The voice of women is often filtered through a rounder way of thinking. One that includes stopping and letting yourself dream of what could be. We need to validate those dreams. I want women to believe in those dreams and feel righteous about them, before thinking that we have to accept things as they are and stay in a lane that seems more viable.

MM: I love what Roshi Joan Halifax says about keeping a strong back but a soft center. To me, that is female wisdom.

EL: As a Zen master, Joan teaches a practice that she calls strong back, soft front. It’s this idea that in meditation, your body becomes a symbol for being in the world. You need a strong backbone, but you also need a very soft open chest. The Tibetan teacher, Chögyam Trungpa, called it “the warrior’s heart of sadness.” What he was referring to is a heart so sensitive that everything touches it.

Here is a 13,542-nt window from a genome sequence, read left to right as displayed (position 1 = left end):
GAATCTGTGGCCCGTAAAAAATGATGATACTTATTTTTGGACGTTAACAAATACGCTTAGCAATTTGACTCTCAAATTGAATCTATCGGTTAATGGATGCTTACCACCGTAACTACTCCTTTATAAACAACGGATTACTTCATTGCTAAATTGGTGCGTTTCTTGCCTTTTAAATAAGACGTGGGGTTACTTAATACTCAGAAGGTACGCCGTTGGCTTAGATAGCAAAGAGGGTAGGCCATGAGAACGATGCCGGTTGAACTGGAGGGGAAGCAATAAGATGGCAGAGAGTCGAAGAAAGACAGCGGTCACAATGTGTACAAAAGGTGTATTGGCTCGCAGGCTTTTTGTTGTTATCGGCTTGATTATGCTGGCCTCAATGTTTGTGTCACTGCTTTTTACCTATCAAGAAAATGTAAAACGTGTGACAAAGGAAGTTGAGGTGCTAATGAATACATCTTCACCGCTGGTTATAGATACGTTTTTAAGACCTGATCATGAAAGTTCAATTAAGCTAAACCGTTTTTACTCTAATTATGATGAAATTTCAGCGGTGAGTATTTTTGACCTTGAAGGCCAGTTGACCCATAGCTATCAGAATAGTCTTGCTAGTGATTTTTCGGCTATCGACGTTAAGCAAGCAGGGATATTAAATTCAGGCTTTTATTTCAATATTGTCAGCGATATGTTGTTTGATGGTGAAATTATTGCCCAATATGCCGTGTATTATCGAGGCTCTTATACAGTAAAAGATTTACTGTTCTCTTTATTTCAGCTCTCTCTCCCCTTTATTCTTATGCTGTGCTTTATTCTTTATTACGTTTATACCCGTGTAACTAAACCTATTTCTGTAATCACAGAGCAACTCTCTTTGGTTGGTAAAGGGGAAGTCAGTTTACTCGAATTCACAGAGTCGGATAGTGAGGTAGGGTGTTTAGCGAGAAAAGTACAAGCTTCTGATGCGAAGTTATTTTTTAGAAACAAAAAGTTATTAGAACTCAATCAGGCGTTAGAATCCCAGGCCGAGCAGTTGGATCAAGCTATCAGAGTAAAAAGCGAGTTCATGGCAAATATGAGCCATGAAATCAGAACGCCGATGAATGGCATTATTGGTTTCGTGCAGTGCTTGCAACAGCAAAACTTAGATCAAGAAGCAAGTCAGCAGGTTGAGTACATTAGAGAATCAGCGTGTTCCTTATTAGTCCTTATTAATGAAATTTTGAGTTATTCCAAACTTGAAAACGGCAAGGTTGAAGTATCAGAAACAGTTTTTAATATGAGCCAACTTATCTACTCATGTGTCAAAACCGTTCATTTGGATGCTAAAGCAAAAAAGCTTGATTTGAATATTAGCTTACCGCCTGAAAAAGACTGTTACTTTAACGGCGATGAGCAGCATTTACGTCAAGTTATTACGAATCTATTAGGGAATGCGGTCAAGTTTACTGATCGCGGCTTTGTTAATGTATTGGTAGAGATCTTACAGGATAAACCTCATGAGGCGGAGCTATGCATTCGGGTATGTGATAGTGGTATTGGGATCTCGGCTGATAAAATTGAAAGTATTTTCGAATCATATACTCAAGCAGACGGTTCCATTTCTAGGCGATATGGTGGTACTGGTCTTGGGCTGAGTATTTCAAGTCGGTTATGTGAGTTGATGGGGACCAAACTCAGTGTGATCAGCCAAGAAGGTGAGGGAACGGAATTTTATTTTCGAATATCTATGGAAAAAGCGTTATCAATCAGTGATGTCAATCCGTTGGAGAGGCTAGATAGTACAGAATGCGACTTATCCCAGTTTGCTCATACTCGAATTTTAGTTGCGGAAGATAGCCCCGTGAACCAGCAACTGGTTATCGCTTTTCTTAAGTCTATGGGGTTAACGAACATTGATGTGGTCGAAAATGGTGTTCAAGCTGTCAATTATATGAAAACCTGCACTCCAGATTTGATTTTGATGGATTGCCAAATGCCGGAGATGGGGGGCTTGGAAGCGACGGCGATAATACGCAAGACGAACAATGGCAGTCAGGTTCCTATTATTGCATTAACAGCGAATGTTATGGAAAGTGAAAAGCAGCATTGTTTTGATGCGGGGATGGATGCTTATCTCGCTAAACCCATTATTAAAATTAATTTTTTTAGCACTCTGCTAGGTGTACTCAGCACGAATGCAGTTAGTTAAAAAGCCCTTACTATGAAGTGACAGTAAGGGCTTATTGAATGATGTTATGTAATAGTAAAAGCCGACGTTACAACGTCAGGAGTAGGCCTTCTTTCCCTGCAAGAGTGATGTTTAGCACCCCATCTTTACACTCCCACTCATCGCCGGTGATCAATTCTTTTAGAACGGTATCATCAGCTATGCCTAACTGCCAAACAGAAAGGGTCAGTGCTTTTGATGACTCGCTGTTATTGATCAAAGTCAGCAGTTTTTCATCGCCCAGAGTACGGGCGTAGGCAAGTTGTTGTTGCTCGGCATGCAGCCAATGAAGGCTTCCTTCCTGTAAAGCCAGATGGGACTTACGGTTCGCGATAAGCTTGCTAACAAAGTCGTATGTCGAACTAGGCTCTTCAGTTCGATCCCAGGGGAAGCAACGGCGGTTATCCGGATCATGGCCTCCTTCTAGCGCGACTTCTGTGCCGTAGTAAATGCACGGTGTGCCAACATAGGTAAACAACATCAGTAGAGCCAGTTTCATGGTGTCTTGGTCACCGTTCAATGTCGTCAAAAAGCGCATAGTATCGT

My sister died a couple of years ago from lymphoma and I was her bone marrow donor. After she died, I found this needlepoint in her office that said, “Do no harm, but take no shit.” That has become the code word for this practice for me, have a strong back and a soft heart. Don’t lose your sense of self, but do no harm. Don’t become like the very forces you know are destructive. “Be careful when battling monsters that you don’t become one,” as Friedrich Nietzsche said. Anyone can be corrupted by power, women included. Fortunately, women's brains are predisposed to care first, compete later. To include rather than exclude. Our job is to nurture those tendencies in ourselves, believe in them, and, the minute we get power, not be seduced into the male paradigm. Listening to women's stories helps.